26.03 Cortisone (Cortone)
Management of adrenocortical insufficiency (Addison’s Disease). Replace cortisol
in states of deficiency, suppress inflammation and normal immune response.
The adrenal glands sit on top of the kidneys.
The adrenal glands excrete steroid hormones, including cortisol that play a role in
increasing blood sugars, immune suppression, and metabolism of fat, protein, and
carbohydrates, as well as decreasing bone formation.
• Excreted by the liver – monitor liver profile
• Avoid in active untreated infections
• May cause CNS alterations
• May cause peptic ulcers
• May cause Cushingoid appearance (buffalo hump, moon face)
• Weight gain
• Decrease wound healing
• May elevate blood sugars
• May increase cholesterol and lipid values
Cornell Note-Taking System Instructions:
- Record: During the lecture, use the note-taking column to record the lecture using telegraphic sentences.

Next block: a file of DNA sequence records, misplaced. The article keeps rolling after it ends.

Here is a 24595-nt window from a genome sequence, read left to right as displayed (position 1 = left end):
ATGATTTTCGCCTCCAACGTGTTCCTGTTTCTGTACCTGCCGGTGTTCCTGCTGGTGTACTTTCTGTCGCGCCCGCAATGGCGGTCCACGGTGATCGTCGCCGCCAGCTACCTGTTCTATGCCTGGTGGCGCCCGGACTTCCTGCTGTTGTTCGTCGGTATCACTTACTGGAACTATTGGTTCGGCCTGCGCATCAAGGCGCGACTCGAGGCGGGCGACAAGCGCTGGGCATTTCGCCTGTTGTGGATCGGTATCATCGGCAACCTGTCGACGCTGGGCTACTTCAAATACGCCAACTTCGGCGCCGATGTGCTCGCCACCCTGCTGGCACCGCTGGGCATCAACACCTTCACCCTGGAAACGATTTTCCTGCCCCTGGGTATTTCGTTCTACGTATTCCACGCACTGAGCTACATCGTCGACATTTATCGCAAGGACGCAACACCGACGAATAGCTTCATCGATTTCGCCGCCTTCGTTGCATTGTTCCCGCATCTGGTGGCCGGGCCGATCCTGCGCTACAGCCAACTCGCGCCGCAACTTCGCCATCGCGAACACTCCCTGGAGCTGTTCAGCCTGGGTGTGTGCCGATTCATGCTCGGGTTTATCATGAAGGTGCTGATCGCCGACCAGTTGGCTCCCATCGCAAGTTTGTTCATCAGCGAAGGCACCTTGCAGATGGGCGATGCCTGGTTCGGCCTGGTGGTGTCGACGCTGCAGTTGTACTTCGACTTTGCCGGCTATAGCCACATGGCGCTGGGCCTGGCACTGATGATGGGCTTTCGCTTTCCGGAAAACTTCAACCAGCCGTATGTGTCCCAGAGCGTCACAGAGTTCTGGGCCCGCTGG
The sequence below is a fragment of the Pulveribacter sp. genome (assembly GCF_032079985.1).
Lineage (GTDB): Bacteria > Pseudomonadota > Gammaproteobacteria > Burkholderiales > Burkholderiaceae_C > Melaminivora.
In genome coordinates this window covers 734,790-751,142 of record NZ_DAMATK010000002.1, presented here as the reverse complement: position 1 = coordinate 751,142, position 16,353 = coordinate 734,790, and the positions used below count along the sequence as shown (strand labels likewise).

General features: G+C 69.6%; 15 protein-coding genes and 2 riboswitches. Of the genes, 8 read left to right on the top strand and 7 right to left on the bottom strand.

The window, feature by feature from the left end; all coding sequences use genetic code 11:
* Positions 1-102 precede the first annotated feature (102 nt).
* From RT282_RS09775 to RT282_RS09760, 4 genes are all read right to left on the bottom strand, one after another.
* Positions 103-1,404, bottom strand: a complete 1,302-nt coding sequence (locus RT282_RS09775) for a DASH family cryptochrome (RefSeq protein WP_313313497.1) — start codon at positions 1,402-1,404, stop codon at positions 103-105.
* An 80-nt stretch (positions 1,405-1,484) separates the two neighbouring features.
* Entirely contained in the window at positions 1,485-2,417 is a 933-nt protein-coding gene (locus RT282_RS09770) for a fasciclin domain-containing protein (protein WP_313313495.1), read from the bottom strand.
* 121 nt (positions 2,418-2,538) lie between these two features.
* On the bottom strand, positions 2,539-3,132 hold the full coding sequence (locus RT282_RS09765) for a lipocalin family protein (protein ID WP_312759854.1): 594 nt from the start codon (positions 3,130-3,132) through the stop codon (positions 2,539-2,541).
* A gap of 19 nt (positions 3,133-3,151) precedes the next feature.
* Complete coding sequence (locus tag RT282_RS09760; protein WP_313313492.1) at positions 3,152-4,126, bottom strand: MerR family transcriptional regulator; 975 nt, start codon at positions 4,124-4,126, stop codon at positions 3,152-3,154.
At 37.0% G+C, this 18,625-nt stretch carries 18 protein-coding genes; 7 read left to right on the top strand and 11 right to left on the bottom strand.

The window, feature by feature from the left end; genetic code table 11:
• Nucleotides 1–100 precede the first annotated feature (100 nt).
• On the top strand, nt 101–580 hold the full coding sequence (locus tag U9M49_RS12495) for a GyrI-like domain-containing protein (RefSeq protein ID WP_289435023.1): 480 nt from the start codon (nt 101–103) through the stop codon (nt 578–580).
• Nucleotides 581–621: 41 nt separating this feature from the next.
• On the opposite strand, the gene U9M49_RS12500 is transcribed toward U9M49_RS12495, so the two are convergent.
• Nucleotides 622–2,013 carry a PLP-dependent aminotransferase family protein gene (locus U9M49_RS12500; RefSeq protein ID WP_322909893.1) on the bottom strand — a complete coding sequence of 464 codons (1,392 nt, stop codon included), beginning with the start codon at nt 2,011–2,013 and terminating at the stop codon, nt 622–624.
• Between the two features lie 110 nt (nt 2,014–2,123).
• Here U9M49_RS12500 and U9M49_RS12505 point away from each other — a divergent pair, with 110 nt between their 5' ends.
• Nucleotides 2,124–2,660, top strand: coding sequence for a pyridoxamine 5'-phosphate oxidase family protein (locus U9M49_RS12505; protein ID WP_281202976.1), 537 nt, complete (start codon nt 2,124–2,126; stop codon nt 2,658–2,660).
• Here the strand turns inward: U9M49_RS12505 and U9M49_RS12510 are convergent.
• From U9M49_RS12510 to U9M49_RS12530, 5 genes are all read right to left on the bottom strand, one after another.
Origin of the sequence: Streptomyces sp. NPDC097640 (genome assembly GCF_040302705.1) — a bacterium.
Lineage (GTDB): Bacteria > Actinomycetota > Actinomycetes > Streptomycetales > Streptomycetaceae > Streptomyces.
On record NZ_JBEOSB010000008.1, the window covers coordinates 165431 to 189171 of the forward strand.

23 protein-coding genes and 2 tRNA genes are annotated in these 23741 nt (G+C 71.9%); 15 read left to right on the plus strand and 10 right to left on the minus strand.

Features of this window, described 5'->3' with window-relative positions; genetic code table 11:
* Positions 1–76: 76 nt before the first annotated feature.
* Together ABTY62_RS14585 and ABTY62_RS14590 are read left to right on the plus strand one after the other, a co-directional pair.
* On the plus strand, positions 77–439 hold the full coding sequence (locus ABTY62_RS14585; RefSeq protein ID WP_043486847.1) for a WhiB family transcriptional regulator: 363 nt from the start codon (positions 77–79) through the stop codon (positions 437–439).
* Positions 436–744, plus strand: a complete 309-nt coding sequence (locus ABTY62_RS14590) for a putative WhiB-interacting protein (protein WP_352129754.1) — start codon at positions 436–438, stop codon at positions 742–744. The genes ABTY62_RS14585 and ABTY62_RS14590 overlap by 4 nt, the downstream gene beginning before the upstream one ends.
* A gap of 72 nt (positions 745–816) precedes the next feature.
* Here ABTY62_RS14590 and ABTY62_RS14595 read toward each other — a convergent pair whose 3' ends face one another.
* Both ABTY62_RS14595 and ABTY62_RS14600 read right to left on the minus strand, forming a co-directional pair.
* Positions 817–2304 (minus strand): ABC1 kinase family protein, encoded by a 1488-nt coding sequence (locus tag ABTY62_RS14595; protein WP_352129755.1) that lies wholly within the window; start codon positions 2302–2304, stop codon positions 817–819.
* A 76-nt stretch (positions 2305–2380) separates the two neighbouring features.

- Questions: As soon after class as possible, formulate questions based onthe notes in the right-hand column. Writing questions helps to clarifymeanings, reveal relationships, establish continuity, and strengthenmemory. Also, the writing of questions sets up a perfect stage for exam-studying later.
- Recite: Cover the note-taking column with a sheet of paper. Then, looking at the questions or cue-words in the question and cue column only, say aloud, in your own words, the answers to the questions, facts, or ideas indicated by the cue-words.
- Reflect: Reflect on the material by asking yourself questions, for example: “What’s the significance of these facts? What principle are they based on? How can I apply them? How do they fit in with what I already know? What’s beyond them?
- Review: Spend at least ten minutes every week reviewing all your previous notes. If you do, you’ll retain a great deal for current use, as well as, for the exam.
For more information, visit www.nursing.com/cornell